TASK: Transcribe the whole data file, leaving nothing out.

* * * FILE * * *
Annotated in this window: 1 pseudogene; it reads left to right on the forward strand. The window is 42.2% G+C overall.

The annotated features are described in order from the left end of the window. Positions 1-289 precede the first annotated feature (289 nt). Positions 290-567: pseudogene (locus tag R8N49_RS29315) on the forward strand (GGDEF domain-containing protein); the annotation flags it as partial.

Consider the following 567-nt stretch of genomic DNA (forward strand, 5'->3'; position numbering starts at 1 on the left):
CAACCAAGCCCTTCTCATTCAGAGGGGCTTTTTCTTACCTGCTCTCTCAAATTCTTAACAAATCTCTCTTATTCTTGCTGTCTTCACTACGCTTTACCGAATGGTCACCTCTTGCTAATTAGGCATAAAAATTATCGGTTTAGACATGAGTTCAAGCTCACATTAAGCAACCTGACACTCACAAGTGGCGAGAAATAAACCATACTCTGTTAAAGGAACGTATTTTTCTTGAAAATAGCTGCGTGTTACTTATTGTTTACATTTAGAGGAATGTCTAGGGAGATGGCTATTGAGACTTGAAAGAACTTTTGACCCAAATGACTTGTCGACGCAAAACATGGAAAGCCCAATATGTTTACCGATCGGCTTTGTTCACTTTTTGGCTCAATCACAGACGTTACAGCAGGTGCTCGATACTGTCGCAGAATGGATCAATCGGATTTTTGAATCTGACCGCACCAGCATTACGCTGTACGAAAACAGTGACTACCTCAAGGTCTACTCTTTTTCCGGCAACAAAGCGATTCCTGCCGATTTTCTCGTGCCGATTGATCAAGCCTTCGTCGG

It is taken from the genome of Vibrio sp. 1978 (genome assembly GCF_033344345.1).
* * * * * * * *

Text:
Annotated in this window: 1 pseudogene; it reads left to right on the forward strand. The window is 42.2% G+C overall.

The annotated features are described in order from the left end of the window. Positions 1-289 precede the first annotated feature (289 nt). Positions 290-567: pseudogene (locus tag R8N49_RS29315) on the forward strand (GGDEF domain-containing protein); the annotation flags it as partial.

Consider the following 567-nt stretch of genomic DNA (forward strand, 5'->3'; position numbering starts at 1 on the left):
CAACCAAGCCCTTCTCATTCAGAGGGGCTTTTTCTTACCTGCTCTCTCAAATTCTTAACAAATCTCTCTTATTCTTGCTGTCTTCACTACGCTTTACCGAATGGTCACCTCTTGCTAATTAGGCATAAAAATTATCGGTTTAGACATGAGTTCAAGCTCACATTAAGCAACCTGACACTCACAAGTGGCGAGAAATAAACCATACTCTGTTAAAGGAACGTATTTTTCTTGAAAATAGCTGCGTGTTACTTATTGTTTACATTTAGAGGAATGTCTAGGGAGATGGCTATTGAGACTTGAAAGAACTTTTGACCCAAATGACTTGTCGACGCAAAACATGGAAAGCCCAATATGTTTACCGATCGGCTTTGTTCACTTTTTGGCTCAATCACAGACGTTACAGCAGGTGCTCGATACTGTCGCAGAATGGATCAATCGGATTTTTGAATCTGACCGCACCAGCATTACGCTGTACGAAAACAGTGACTACCTCAAGGTCTACTCTTTTTCCGGCAACAAAGCGATTCCTGCCGATTTTCTCGTGCCGATTGATCAAGCCTTCGTCGG

It is taken from the genome of Vibrio sp. 1978 (genome assembly GCF_033344345.1).